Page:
formulation, evaluation and selection of market-oriented strategies and
therefore contribute to the goals of the company and its promotional
The process usually begins with a scan
of the business environment, both internal and external, which includes
understanding strategic constraints. It is generally necessary to try to
grasp many aspects of the external environment, including
technological, economic, cultural, political and legal aspects (Baker,
2008). Goals are chosen. Then, a promotional technique or promotional
plan is an explanation of what specific actions will be taken over time
to achieve the objectives. Plans can be extended to cover many years,
with sub-plans for each year, although as the speed of change in the
merchandising environment quickens, time horizons are becoming shorter.
Ideally, promotional technique are both dynamic and interactive,
partially planned and partially unplanned, to enable a firm to react to
unforeseen developments while trying to keep focused on a specific
pathway; generally, a longer time frame is preferred (More & Farris,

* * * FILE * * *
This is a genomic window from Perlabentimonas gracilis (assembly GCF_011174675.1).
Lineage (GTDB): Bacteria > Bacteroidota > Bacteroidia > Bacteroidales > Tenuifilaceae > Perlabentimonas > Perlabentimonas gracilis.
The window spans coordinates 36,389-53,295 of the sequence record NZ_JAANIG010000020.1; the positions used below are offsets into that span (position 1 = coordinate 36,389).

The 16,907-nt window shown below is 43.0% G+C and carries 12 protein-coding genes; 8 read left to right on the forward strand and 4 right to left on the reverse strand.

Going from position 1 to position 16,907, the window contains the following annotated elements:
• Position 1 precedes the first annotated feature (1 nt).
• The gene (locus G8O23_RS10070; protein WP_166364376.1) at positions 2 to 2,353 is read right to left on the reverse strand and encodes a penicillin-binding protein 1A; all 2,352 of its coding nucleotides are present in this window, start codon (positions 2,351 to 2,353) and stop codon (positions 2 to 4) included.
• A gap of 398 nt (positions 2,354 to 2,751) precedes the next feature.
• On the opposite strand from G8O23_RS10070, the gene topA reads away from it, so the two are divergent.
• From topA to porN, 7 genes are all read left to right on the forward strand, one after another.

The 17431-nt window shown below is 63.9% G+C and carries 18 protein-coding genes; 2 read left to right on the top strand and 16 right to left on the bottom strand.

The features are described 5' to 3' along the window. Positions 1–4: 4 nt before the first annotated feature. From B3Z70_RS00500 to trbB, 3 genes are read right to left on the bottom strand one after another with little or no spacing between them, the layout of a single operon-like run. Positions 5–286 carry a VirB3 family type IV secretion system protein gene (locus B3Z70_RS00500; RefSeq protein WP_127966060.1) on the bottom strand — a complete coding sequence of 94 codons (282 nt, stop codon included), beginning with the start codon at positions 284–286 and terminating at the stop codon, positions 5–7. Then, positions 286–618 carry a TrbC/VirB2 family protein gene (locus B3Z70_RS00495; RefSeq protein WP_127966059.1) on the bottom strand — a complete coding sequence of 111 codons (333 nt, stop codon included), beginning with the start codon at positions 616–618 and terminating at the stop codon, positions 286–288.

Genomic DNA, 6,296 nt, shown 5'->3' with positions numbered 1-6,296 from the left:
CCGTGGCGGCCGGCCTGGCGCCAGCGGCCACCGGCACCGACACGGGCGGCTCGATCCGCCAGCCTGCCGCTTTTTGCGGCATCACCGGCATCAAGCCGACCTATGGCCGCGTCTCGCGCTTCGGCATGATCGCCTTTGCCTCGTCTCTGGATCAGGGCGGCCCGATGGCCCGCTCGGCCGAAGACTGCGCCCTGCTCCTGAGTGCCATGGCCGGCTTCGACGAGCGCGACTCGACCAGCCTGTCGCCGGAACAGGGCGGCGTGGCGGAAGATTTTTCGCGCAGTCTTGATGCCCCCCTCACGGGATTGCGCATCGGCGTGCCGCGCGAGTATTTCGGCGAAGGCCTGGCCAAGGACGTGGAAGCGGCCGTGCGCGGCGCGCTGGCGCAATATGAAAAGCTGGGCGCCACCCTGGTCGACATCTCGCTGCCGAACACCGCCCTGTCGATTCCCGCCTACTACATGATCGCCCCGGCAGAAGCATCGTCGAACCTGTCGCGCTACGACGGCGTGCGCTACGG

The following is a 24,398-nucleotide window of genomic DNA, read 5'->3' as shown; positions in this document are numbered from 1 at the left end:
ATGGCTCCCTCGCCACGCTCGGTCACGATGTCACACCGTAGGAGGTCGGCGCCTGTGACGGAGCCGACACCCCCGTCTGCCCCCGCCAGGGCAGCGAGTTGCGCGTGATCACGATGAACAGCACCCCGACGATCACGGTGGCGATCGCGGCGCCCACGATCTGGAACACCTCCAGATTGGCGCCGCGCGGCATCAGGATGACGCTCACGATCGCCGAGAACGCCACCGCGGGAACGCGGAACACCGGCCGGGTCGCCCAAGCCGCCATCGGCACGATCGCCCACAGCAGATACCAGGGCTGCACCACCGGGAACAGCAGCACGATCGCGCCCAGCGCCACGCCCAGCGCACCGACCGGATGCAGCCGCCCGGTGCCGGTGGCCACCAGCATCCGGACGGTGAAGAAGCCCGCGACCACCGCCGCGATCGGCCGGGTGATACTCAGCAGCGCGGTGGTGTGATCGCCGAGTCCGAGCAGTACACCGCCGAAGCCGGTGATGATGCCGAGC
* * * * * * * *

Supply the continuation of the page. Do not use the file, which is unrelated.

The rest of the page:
2004). There are simulations such as customer lifetime value models
which can help marketers conduct "what-if" analyses to forecast what
might happen based on possible actions, and gauge how specific actions
might affect such variables as the revenue-per-customer and the churn
rate. In addition, firms can conduct analyses of performance, customer
analysis, competitor analysis, and target market analysis. A key aspect
of promotional strategy is often to keep marketing consistent with a
company's overarching mission statement.
1.2 STATEMENT OF THE PROBLEM
It is important to make it clear that
this study is the first on analysis of promotional techniques and their
fit with business organizations in Nigeria. Promotional technique should
not be confused with a marketing objective or mission. Promotional
technique describes how a firm will achieve the stated goal in a way
which is consistent with the mission, perhaps by detailed plans for how
it might build a referral network, for example. Technique varies by type
of market. A well-established firm in a mature market will likely have a
different promotional technique than a start-up. The researcher is
curious to know what will happen when a business organization adopts a
promotional strategy that does not fit the type of business and market,
hence the need to examine the analysis of promotional techniques and
their fit with some selected business organizations in Kano State.
1.3 OBJECTIVES OF THE STUDY
The following are the objectives of this study:
- To examine the benefits accruable from adopting a promotional technique that fits the business type and market in Kano State.
- To examine the various techniques in use by businesses organizations in Kano State.